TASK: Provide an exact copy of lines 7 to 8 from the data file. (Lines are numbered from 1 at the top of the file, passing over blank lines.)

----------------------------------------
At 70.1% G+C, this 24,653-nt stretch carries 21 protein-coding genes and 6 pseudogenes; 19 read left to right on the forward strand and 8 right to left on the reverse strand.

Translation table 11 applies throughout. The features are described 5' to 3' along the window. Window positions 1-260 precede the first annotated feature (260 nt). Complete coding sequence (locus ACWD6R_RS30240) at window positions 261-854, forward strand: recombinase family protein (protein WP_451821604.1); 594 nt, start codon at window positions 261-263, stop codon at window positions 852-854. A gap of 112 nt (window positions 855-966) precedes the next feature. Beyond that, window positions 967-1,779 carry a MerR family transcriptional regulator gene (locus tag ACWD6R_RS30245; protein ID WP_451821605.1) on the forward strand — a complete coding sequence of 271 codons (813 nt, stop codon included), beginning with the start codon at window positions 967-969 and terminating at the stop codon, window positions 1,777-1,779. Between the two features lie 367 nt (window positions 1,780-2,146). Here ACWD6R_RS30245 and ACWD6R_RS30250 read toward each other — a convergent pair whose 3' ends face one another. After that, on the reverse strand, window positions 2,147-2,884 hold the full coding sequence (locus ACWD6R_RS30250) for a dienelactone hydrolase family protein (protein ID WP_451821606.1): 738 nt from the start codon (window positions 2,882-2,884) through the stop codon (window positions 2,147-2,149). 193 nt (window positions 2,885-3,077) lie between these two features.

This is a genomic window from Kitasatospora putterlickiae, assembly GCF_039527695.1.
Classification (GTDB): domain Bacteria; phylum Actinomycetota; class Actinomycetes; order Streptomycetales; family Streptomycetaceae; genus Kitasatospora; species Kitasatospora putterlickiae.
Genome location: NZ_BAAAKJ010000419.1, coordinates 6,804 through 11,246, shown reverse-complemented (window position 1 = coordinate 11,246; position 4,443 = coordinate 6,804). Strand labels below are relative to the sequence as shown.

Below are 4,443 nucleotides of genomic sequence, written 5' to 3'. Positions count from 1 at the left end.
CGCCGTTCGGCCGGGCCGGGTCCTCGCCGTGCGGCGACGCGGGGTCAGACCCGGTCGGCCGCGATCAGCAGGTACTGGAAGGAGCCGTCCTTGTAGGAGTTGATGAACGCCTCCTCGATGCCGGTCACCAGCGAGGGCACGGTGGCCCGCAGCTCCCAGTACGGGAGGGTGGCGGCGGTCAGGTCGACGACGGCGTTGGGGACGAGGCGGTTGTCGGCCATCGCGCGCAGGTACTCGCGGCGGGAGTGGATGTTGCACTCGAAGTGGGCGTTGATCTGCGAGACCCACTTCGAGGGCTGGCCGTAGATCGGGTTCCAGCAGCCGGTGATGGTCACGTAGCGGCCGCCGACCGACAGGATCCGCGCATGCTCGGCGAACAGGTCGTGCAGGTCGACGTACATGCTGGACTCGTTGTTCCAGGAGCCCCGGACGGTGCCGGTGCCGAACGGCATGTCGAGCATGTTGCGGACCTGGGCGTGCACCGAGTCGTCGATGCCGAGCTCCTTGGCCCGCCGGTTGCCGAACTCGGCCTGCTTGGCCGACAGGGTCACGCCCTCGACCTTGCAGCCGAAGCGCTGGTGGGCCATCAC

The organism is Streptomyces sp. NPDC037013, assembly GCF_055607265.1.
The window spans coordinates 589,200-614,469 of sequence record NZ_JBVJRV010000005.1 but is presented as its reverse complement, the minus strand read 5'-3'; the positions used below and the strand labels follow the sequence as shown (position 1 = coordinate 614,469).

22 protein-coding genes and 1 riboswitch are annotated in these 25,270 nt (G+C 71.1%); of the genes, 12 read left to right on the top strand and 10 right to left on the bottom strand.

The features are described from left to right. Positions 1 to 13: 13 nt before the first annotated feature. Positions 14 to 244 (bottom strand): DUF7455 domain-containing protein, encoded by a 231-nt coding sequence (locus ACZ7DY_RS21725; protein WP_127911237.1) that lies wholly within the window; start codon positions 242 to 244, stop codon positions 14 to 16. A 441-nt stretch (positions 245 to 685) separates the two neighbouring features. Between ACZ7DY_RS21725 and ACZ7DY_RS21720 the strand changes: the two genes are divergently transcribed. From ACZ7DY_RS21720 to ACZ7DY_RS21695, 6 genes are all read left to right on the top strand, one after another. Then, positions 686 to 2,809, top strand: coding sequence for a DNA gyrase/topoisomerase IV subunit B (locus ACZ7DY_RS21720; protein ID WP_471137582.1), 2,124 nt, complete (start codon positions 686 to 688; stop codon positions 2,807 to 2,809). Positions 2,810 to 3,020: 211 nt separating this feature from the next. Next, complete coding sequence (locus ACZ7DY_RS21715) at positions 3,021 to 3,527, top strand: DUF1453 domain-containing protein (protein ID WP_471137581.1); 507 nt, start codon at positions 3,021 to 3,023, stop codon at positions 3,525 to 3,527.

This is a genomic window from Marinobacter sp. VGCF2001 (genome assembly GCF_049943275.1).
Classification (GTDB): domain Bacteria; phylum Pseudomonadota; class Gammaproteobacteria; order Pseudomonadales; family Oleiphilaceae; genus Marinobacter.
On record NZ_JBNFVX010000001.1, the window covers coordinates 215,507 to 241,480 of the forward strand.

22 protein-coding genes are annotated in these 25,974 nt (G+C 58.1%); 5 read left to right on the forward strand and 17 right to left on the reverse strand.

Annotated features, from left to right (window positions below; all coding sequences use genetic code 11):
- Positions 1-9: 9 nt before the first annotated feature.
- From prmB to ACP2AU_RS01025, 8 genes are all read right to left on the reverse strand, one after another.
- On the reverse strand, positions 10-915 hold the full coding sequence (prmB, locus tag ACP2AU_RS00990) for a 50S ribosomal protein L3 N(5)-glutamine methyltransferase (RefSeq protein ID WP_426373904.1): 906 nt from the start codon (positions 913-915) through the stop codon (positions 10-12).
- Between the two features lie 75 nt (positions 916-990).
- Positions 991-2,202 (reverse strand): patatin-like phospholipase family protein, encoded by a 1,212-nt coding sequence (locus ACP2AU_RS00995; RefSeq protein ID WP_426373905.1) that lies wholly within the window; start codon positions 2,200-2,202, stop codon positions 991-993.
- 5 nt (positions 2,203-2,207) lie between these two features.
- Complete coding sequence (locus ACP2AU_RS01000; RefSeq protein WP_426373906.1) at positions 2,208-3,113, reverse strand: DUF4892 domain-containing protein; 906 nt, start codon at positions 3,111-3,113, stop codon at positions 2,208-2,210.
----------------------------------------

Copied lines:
CGCCGTTCGGCCGGGCCGGGTCCTCGCCGTGCGGCGACGCGGGGTCAGACCCGGTCGGCCGCGATCAGCAGGTACTGGAAGGAGCCGTCCTTGTAGGAGTTGATGAACGCCTCCTCGATGCCGGTCACCAGCGAGGGCACGGTGGCCCGCAGCTCCCAGTACGGGAGGGTGGCGGCGGTCAGGTCGACGACGGCGTTGGGGACGAGGCGGTTGTCGGCCATCGCGCGCAGGTACTCGCGGCGGGAGTGGATGTTGCACTCGAAGTGGGCGTTGATCTGCGAGACCCACTTCGAGGGCTGGCCGTAGATCGGGTTCCAGCAGCCGGTGATGGTCACGTAGCGGCCGCCGACCGACAGGATCCGCGCATGCTCGGCGAACAGGTCGTGCAGGTCGACGTACATGCTGGACTCGTTGTTCCAGGAGCCCCGGACGGTGCCGGTGCCGAACGGCATGTCGAGCATGTTGCGGACCTGGGCGTGCACCGAGTCGTCGATGCCGAGCTCCTTGGCCCGCCGGTTGCCGAACTCGGCCTGCTTGGCCGACAGGGTCACGCCCTCGACCTTGCAGCCGAAGCGCTGGTGGGCCATCAC

The organism is Streptomyces sp. NPDC037013, assembly GCF_055607265.1.